Conclusion

Because of its extreme clinical heterogeneity, LCH can present to a variety of specialists (e.g. general paediatricians, dentists, dermatologists and orthopaedic surgeons), and a high index of suspicion is necessary to make a timely diagnosis. The clinical hallmark of LCH is lytic bone lesions. LCH should also be considered in the case of idiopathic diabetes insipidus, or atypical or extensive skin lesions in infants or young children. An accurate histological diagnosis is needed. Any child with a suspected solitary LCH lesion must have a full diagnostic work-up to exclude multiple lesions. All patients with LCH must be referred to a paediatric oncologist for proper risk stratification, an appropriate treatment plan and long-term follow-up. Systemic therapy is indicated to prevent irreversible damage to normal tissue and long-term consequences.

 

References

1. Minkov M. Multisystem Langerhans cell histiocytosis in children: Current treatment and future directions. Pediatric Drugs 2011;13(2):75-86. [http://dx.doi.org/10.2165/11538540-000000000-00000]        [ Links ]

2. Tokuç G, Boran P, Öktem S. Langerhans cell histiocytosis in Turkish children. Turk J Pediatr 2009;51(4):344-349.         [ Links ]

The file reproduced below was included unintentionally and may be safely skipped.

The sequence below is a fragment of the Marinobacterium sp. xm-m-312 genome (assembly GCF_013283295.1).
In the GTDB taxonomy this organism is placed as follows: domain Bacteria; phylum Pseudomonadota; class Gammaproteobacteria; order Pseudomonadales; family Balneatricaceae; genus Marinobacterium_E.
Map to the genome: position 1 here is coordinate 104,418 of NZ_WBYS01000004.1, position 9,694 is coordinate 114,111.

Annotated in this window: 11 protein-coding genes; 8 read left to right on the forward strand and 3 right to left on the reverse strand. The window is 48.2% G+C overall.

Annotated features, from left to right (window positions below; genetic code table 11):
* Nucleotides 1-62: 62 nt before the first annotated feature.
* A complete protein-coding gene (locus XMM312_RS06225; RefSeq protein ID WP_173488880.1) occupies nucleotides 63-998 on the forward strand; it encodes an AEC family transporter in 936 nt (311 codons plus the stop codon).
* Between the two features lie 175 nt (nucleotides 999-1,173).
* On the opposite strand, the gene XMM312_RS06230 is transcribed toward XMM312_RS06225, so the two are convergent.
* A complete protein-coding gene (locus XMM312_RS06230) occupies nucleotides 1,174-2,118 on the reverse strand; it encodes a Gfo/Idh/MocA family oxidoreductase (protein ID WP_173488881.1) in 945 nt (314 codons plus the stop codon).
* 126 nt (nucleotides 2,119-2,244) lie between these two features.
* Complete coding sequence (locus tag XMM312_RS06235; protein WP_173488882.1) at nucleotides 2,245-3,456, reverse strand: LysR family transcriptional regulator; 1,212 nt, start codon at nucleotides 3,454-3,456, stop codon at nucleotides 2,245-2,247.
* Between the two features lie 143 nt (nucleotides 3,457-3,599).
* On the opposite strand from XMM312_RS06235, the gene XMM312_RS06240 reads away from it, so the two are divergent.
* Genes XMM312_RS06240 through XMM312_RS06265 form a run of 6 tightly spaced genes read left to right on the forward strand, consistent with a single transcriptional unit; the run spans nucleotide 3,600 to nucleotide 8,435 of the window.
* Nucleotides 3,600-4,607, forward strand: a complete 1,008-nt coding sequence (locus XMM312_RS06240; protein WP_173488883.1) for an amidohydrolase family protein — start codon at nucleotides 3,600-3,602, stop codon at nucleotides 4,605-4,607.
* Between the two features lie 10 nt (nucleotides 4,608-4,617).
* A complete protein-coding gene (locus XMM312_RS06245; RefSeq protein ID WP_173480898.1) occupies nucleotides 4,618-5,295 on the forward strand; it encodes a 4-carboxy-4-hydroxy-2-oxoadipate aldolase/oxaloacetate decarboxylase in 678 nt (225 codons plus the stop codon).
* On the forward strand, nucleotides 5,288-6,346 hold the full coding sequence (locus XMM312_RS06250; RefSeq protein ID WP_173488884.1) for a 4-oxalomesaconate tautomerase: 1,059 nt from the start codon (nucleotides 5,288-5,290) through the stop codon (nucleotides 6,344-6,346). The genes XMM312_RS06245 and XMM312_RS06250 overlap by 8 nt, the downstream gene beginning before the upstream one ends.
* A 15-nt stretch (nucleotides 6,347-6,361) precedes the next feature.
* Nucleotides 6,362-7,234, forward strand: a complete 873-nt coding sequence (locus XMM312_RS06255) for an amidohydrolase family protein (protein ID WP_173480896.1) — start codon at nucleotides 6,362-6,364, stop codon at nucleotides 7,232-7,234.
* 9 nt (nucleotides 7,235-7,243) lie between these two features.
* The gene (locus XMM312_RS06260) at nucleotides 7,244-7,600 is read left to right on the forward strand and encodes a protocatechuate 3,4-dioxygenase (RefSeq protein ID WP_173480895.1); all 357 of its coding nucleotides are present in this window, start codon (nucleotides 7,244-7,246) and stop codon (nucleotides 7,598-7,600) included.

3. McClain KL, Allen CE, Hicks J. Histiocytic diseases. In: Pizzo AP, Poplack DG, eds. Principles and Practice of Pediatric Oncology. 6th ed. Philadelphia: Lippincott Williams & Wilkins, 2011:703-716.         [ Links ]

4. Hussein MRA. Skin-limited Langerhans cell histiocytosis in children. Cancer Invest 2009;27(5):504-511. [http://dx.doi.org/10.1080/07357900802216452]        [ Links ]

5. Filipovich A, McClain K, Grom A. Histiocytic disorders: Recent insights into pathophysiology and practical guidelines. Biol Blood Marrow Transplant 2010;16(1):S82-S89. [http://dx.doi.org/10.1016/j.bbmt.2009.11.014]        [ Links ]

6. Kilborn TN, The J, Goodman TR. Paediatric manifestations of Langerhans cell histiocytosis: A review of the clinical and radiological findings. Clin Radiol 2003;58(4):269-278. [http://dx.doi.org/10.1016/S0009-9260(02)00537-8]        [ Links ]

7. McClain KL. Clinical manifestations, pathological features and diagnosis of Langerhans cell histiocytosis. http://www.uptodate.com (accessed August 2012).         [ Links ]

8. Schmidt S, Eich G, Hanquinet S, et al. Extra-osseous involvement of Langerhans cell histiocytosis in children. Pediatr Radiol 2004;34(4):313-321. [http://dx.doi.org/10.1007/s00247-003-1118-z]        [ Links ]

9. McClain KL. Treatment of Langerhans cell histiocytosis. http://www.uptodate.com (accessed August 2012).         [ Links ]

10. Lau L, Krafchik B, Trebo MM, et al. Cutaneous Langerhans cell histiocytosis in children under one year. Pediatr Blood Cancer 2006;46(1):66-71. [http://dx.doi.org/10.1002/pbc.20479]        [ Links ]

 

 

Corresponding author: K Rautenbach (RautenbachK.MD@ufs.ac.za)